Refreshingly, though the show may feature some of the worst sighting reenactments I’ve ever seen, not one character featured in Killing Bigfoot falls in line with being labeled as the goofball, “wild card” or loose cannon (i.e. the , , or character) – this gang seems dead serious, although this has repercussions in the long run. Namely, the show is nowhere near as entertaining as some of its other, unbelievably ludicrous monster-hunting kin. There isn’t a whole lot of camaraderie on display between team member and there aren’t obvious jokes and wisecracks being traded around continuously – hell, if I didn’t know any better, I’d say the GCBRO was made up of people who hate each other even if they are rather civil about it. As might also be expected, the climactic “night hunt” sequence is pretty low-key – not much of anything happens and the show’s conclusion is more or less ambiguous (even with the obligatory cliffhanger).

told ya
Told you – the GCBRO has its own line of stylish caps. It’s gotta be a legit organization, right?        RIGHT???!?

Ever since Mountain Monsters changed the very nature of the crypto-reality show through the use of obvious fabrication, I’ve been wondering if any producers of this type of program would have the balls to make a show in which a monster wasn’t instantly, inexplicably found and chased down. Dumb as it is, watching a group of actors … I mean “monster hunters” … stumble around in the dark chasing phantoms has its appeal on a purely stupid level. As some have pointed out in the commentary on my no star review of Alaska Monsters, watching the show is like looking at a car crash – and the statement is true. I’ve just never quite come to terms with the fact that in order to watch these shows, I had to give up an hour of my life that would be MUCH better served doing something more rewarding and/or worthwhile. Problematic though it is in many, many ways, Killing Bigfoot to its benefit doesn’t automatically assume its viewers are morons looking for supposed entertainment of the lowest, most idiotic variety (and let’s be honest – most of these monster shows are designed for people who would watch just about anything if it was on TV). In a way, I appreciate its serious tone and apparent focus on faux-authenticity – no documentary can ever be entirely objective, but this show seems vastly more reasonable than many similar shows and for that it deserves some measure of credit.

just what we need...
Just what we need: another monster show, and another bunch of gun-happy “investigators” trying to shoot phantoms…and each other.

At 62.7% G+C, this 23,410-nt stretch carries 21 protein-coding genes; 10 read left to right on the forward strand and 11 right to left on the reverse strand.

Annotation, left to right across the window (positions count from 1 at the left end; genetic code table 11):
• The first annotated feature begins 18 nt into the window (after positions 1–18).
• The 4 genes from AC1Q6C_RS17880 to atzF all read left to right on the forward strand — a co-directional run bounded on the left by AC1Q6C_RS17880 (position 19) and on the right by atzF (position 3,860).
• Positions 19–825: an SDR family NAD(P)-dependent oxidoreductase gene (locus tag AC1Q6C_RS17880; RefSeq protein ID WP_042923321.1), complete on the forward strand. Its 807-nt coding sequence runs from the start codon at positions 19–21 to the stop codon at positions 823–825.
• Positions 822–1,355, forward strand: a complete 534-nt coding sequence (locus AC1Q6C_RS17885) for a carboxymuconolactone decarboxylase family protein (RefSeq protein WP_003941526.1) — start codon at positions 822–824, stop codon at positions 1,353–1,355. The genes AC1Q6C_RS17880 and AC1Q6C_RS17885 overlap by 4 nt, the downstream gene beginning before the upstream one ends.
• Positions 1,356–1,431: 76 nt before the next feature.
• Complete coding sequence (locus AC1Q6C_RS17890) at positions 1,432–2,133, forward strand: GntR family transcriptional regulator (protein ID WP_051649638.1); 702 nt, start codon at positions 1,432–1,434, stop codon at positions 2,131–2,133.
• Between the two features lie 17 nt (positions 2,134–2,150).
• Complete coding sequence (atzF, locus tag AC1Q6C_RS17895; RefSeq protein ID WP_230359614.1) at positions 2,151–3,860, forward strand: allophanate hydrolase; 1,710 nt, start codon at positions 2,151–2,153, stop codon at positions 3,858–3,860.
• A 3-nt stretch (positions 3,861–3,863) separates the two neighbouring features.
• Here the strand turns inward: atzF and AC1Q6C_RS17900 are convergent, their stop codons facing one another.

Try as I might however, I don’t think anything could ever make up for this show’s main premise as it goes out of its way to pursue its own, unreasonable agenda: when you’ve got multiple persons attempting to convince a viewer that Bigfoot should be killed to protect the residents of Louisiana…and GASP! their grandchildren…I could do nothing except shake my head at the screen. This type of blatant and unfounded paranoia-inspiring fear-mongering is dangerous in terms of what affect it has on viewers and one of the main problems if not the main problem with American media. Is it really us humans who should be afraid of Sasquatch, a creature which, if we’re to judge upon reliable evidence, has never posed any serious threat to people? Or is it Sasquatch who should be afraid of us, a species who not only randomly kills virtually every other animal on earth, sometimes purely for sport, but even kills members of its own species for the most fickle reasons imaginable? You be the judge. I’m giving Killing Bigfoot a half a star and I’d urge most viewers to avoid it.

from on .





Pros: May amuse some people, though that may be an indication that there’s no longer any hope left for humanity

Cons: Completely…utterly…hopelessly unnecessary, phonier than a three dollar bill, and dumber than five boxes of rocks

Another week; another positively ludicrous phony monster hunt program. Alaska Monsters is the Destination America channel’s latest entry in the crypto-reality genre, following the exploits of a monster hunting crew located in the “last frontier” of the forty-ninth state. As has come to be the norm, we have the usual gang of characters: team leader “Little Bear,” a trap engineer named Todd, tech specialist Levi, a fellow named Rhett who’s billed as the “rookie,” a trapper named “Face” who’s the obvious “wild card” of the group and finally, a “researcher” who goes by the name of – get ready for it – “Crusty.” This gang, known as the “Midnight Sons” has been tracking creatures in Alaska since 2008 (at least if you believe anything this show is trying to tell you), and in the first episode of the reality show revolving around them, go in search of Alaska’s Bigfoot-like creature that’s known locally as the “Wild Man.”

first episode
On the first episode of Alaska Monsters, the team searches for “security expert” Huckleberry. Wait…that ain’t right…